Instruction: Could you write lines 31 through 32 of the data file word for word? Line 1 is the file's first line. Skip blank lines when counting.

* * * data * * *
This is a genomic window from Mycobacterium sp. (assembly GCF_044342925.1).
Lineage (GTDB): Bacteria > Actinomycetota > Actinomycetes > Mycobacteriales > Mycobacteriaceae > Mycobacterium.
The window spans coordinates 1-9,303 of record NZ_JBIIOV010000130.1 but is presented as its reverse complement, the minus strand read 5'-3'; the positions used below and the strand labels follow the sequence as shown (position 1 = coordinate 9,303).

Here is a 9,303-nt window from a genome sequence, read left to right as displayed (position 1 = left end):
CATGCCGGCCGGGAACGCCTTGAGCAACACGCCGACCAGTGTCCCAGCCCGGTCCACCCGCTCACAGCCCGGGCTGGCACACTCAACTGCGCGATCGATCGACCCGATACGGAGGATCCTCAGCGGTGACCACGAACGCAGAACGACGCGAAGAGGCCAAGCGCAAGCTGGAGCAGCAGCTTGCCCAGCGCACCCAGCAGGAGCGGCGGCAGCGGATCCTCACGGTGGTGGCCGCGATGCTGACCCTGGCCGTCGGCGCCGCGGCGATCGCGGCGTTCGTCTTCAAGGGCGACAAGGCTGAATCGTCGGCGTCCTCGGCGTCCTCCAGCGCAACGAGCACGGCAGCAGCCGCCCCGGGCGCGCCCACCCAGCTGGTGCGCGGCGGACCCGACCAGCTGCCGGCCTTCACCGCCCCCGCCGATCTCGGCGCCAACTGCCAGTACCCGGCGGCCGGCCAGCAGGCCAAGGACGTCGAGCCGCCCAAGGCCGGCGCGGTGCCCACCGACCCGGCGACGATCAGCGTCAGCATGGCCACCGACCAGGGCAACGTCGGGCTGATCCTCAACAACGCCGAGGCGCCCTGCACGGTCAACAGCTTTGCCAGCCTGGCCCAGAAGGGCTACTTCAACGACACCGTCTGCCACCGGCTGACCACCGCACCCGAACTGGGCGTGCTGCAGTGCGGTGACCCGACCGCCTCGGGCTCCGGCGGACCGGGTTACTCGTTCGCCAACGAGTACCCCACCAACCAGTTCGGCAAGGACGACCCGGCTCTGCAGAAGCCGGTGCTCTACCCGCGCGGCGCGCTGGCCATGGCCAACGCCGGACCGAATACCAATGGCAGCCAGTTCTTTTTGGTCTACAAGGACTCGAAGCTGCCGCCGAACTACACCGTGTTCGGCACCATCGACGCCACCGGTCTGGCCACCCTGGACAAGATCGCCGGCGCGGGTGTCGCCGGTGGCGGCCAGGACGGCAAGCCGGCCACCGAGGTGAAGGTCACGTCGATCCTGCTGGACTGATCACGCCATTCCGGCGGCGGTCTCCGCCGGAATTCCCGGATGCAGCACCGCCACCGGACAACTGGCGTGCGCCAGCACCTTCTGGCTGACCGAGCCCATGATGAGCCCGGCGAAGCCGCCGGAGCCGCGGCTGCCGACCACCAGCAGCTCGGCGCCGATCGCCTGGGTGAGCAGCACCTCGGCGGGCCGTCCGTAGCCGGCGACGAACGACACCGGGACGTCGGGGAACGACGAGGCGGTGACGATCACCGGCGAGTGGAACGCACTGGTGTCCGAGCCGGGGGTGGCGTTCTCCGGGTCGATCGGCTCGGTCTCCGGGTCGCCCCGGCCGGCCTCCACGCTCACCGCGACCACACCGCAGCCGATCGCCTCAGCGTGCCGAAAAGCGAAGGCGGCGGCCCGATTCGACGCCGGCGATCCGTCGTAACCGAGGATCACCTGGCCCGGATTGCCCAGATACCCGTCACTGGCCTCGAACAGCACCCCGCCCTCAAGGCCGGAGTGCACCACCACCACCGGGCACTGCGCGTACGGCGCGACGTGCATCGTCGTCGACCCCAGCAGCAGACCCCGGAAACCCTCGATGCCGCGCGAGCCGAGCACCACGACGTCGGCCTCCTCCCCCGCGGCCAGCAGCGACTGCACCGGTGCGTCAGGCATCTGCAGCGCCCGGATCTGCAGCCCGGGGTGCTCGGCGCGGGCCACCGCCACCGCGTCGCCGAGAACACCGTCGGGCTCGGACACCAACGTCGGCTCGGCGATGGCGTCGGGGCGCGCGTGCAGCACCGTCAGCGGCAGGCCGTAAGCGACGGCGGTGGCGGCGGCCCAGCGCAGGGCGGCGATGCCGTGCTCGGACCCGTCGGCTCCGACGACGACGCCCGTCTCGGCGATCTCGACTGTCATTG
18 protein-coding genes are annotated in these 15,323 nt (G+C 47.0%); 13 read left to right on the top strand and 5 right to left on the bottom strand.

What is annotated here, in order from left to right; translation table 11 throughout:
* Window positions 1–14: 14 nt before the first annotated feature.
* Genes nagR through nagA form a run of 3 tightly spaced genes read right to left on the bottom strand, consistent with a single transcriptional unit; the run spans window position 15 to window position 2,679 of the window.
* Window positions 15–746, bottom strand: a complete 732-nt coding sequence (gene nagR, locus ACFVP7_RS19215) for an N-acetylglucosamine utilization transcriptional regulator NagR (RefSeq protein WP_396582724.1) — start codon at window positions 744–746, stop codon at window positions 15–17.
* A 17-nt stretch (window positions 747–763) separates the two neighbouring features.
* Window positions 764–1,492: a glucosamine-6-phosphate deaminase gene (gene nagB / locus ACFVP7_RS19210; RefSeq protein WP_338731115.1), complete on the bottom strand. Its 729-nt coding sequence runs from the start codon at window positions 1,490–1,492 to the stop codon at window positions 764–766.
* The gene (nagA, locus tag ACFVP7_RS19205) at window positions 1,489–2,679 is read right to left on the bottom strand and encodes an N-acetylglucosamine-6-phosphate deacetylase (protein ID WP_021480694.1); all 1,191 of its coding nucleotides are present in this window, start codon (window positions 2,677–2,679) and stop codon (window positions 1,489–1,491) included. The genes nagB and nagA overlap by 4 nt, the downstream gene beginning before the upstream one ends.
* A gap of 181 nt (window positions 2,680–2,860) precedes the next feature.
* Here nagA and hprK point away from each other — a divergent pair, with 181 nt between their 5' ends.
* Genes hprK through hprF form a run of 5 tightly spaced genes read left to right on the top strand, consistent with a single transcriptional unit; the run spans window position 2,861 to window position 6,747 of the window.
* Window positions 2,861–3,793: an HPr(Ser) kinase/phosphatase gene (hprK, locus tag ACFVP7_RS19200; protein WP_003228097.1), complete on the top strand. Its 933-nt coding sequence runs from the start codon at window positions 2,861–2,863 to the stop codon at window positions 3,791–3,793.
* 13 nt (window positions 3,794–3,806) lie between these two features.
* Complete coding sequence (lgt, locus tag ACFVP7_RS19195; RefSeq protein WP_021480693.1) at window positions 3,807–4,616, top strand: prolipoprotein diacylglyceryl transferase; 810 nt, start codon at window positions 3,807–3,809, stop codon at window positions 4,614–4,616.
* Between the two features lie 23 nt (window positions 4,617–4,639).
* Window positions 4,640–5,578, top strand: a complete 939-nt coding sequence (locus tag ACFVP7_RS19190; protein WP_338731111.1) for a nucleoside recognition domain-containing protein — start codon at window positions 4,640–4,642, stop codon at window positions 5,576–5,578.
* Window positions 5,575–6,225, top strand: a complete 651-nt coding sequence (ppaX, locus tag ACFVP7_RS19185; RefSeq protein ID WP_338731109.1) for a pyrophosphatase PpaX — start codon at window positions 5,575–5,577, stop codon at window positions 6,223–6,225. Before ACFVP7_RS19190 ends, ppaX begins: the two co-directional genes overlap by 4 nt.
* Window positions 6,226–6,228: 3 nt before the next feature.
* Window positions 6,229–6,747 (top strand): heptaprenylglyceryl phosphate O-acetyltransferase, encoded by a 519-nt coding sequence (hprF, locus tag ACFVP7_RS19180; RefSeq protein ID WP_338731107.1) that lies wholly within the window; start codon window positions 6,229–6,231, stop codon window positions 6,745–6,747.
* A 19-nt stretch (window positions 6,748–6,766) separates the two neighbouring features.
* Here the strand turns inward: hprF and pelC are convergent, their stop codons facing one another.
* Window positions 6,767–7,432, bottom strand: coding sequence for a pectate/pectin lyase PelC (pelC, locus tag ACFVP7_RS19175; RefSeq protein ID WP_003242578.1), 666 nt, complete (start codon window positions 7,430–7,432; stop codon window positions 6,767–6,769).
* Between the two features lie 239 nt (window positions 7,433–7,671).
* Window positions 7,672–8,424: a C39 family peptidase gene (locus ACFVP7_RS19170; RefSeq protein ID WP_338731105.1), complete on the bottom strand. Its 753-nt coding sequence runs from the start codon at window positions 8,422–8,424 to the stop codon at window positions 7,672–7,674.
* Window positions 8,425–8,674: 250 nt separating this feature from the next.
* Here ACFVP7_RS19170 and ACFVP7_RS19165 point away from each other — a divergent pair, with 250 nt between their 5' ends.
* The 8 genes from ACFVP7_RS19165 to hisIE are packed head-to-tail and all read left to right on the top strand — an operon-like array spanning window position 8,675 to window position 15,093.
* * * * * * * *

* Here ACFVP7_RS19170 and ACFVP7_RS19165 point away from each other — a divergent pair, with 250 nt between their 5' ends.
* The 8 genes from ACFVP7_RS19165 to hisIE are packed head-to-tail and all read left to right on the top strand — an operon-like array spanning window position 8,675 to window position 15,093.